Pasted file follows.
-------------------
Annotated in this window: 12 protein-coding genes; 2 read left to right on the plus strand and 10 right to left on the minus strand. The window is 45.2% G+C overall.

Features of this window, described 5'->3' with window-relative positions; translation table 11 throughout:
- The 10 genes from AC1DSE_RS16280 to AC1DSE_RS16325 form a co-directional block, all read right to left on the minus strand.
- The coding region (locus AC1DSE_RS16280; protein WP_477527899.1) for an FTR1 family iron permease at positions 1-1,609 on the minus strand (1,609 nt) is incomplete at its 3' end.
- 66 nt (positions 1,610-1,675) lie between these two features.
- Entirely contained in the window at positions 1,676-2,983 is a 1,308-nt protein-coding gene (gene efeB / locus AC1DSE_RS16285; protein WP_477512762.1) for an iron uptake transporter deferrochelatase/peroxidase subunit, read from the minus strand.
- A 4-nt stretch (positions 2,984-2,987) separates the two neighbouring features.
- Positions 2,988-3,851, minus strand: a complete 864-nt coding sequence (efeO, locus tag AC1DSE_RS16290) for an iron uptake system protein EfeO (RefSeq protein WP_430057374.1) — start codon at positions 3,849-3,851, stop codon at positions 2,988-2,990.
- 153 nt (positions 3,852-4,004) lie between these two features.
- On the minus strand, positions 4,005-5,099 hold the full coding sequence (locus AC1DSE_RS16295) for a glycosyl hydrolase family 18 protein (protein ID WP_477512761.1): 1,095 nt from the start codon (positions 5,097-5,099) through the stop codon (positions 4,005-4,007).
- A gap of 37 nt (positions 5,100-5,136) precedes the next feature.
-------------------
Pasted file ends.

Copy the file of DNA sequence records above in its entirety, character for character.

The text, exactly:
Annotated in this window: 12 protein-coding genes; 2 read left to right on the plus strand and 10 right to left on the minus strand. The window is 45.2% G+C overall.

Features of this window, described 5'->3' with window-relative positions; translation table 11 throughout:
- The 10 genes from AC1DSE_RS16280 to AC1DSE_RS16325 form a co-directional block, all read right to left on the minus strand.
- The coding region (locus AC1DSE_RS16280; protein WP_477527899.1) for an FTR1 family iron permease at positions 1-1,609 on the minus strand (1,609 nt) is incomplete at its 3' end.
- 66 nt (positions 1,610-1,675) lie between these two features.
- Entirely contained in the window at positions 1,676-2,983 is a 1,308-nt protein-coding gene (gene efeB / locus AC1DSE_RS16285; protein WP_477512762.1) for an iron uptake transporter deferrochelatase/peroxidase subunit, read from the minus strand.
- A 4-nt stretch (positions 2,984-2,987) separates the two neighbouring features.
- Positions 2,988-3,851, minus strand: a complete 864-nt coding sequence (efeO, locus tag AC1DSE_RS16290) for an iron uptake system protein EfeO (RefSeq protein WP_430057374.1) — start codon at positions 3,849-3,851, stop codon at positions 2,988-2,990.
- 153 nt (positions 3,852-4,004) lie between these two features.
- On the minus strand, positions 4,005-5,099 hold the full coding sequence (locus AC1DSE_RS16295) for a glycosyl hydrolase family 18 protein (protein ID WP_477512761.1): 1,095 nt from the start codon (positions 5,097-5,099) through the stop codon (positions 4,005-4,007).
- A gap of 37 nt (positions 5,100-5,136) precedes the next feature.